Sri Gurubhyo Namaha.
The content of this post was my reply to a question on Quora. Compiling it here. Thanks to my teachers for sharing this knowledge.
Of these orders, the physical, physiological, biological orders are all known and understood through what is known through the sense-organs and through applying rigorous logic to the knowledge obtained through the sense organs. These sense-organs are roughly known as “Pratyaksha pramaana” in the Indian epistemological studies or Pramaana Shaashtram (Pramaana means “means of knowledge” or “instrument of knowledge”). Logic, when it is used to obtain knowledge, is known as “anumaana pramaana”. The first three orders are therefore accounted for by the pratyaksha pramaana and anumaana pramaana, applied to the knowledge obtained through pratyaksham.
Now, the the fourth order, the psychological order, the ‘law’ of karma, basically indicates the free-will of the individual and the link between the individual free-will and his experiences in life, is not knowable completely through the pratyaksha pramaanas. This is however known through the means of knowledge called “Veda”. Thus, the Veda becomes a Pramaana, called Veda Pramaana, or Shaashtra Pramaana, to know what Dharma is, in the context of psychological order. Sanaatana Dharma is therefore basically the body of knowledge obtained through this Veda Pramaana about Dharma. This is one meaning for Sanaatana Dharma. The understanding of Dharma in this way as a psychological order, therefore leads to the adoption of values like ahimsa (principle of minimum harm), etc., which harmonise the life of any conscious entity with that of the environment around him. A individual leading his life according to Dharma is thus harmonious with his surroundings, and is able to enjoy life not simply as a consumer but as a positive contributor.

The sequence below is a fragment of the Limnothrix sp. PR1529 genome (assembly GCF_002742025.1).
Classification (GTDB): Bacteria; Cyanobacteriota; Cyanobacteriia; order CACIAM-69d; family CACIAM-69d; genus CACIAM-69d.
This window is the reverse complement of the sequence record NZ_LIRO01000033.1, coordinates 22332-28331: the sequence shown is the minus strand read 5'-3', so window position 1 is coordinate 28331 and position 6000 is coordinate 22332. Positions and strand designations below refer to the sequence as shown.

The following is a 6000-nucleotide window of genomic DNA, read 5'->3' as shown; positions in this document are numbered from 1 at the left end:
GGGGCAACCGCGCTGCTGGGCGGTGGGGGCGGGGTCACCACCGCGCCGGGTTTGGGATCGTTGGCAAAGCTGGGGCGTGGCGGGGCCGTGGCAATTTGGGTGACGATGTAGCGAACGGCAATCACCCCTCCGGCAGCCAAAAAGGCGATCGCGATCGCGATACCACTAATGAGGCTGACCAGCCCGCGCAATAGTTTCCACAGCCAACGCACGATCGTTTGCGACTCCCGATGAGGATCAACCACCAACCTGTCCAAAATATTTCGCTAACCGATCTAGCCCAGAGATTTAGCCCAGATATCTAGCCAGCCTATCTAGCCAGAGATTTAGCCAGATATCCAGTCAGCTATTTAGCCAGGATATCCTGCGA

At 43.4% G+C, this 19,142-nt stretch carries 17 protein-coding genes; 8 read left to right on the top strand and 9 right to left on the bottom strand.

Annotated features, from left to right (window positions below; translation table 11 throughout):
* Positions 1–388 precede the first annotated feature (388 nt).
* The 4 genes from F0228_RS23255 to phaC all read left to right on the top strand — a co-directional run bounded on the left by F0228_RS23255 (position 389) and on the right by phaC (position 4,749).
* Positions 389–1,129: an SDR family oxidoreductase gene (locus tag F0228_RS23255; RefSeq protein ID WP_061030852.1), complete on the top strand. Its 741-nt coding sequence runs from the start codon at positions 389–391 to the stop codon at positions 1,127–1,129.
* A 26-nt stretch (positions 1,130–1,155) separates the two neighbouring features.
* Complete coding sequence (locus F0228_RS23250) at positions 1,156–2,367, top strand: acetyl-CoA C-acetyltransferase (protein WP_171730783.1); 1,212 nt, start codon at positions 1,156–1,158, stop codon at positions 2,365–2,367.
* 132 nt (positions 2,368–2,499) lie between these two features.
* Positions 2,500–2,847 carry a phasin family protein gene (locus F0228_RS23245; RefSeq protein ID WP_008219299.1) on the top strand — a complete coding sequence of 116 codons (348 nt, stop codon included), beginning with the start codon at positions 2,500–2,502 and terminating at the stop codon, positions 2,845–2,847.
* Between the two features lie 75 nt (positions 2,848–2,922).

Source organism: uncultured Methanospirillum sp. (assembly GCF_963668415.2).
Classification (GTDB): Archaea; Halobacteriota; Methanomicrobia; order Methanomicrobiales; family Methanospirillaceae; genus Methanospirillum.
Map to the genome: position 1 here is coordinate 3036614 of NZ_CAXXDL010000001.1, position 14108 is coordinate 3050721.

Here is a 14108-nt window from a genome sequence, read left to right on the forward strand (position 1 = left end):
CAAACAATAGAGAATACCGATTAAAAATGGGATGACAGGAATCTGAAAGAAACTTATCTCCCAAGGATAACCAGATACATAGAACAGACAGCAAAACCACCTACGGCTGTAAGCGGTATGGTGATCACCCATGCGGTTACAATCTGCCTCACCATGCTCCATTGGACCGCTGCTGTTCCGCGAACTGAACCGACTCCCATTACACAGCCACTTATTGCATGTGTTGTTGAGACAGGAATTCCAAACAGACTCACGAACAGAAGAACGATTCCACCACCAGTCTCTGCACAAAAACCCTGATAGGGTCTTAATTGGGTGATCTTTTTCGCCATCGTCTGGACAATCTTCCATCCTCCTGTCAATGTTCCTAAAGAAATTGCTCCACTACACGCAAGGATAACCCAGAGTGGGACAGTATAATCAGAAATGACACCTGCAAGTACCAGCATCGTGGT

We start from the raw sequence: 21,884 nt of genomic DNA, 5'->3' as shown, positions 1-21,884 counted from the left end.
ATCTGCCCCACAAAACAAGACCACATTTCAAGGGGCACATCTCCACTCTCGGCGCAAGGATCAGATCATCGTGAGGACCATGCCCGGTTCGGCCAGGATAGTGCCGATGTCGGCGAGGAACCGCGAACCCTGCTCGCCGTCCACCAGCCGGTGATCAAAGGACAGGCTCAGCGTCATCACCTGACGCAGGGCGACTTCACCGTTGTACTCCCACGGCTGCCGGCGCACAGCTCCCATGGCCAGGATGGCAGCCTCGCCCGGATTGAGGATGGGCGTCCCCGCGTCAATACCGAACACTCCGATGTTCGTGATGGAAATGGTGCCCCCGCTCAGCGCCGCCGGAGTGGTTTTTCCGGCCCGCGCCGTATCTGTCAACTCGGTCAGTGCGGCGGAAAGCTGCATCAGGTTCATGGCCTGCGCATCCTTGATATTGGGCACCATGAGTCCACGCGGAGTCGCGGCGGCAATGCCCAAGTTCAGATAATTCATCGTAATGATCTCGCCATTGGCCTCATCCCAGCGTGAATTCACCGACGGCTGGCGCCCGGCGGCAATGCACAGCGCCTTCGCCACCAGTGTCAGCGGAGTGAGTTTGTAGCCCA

The knowledge obtained from the Veda Pramaana is also manifested in various forms through various texts such as Smrtis (like Bhagavad Gita), Puraanas (like Bhagavata Puraana), and Itihaasas (like Mahabhaarata).
There is yet another meaning for the word “Dharma” based on its direct translation, i.e. “That which supports”. According to Sanaatana Dharma, this “support” of all Srshti, i.e., all these orders present in Srushti, are only manifestations of the Lord, who in Sanskrit is called Ishwara. The word Ishwara is derived from the root “Ish” which means “To lord over” or “to rule over”. Unlike the Judeo-Christian concept of a God who sits somewhere in Heaven, who ever ‘watches’ over people in His creation, and who ultimately judges each being for its actions, Ishwara according to Sanaatana Dharma both pervades and transcends Srushti. His “lording over” or “ruling over” Srshti, is therefore not in the way of watching and judging from outside, but rather by by pervading through Srshti, and by manifesting as Srshti including its various orders.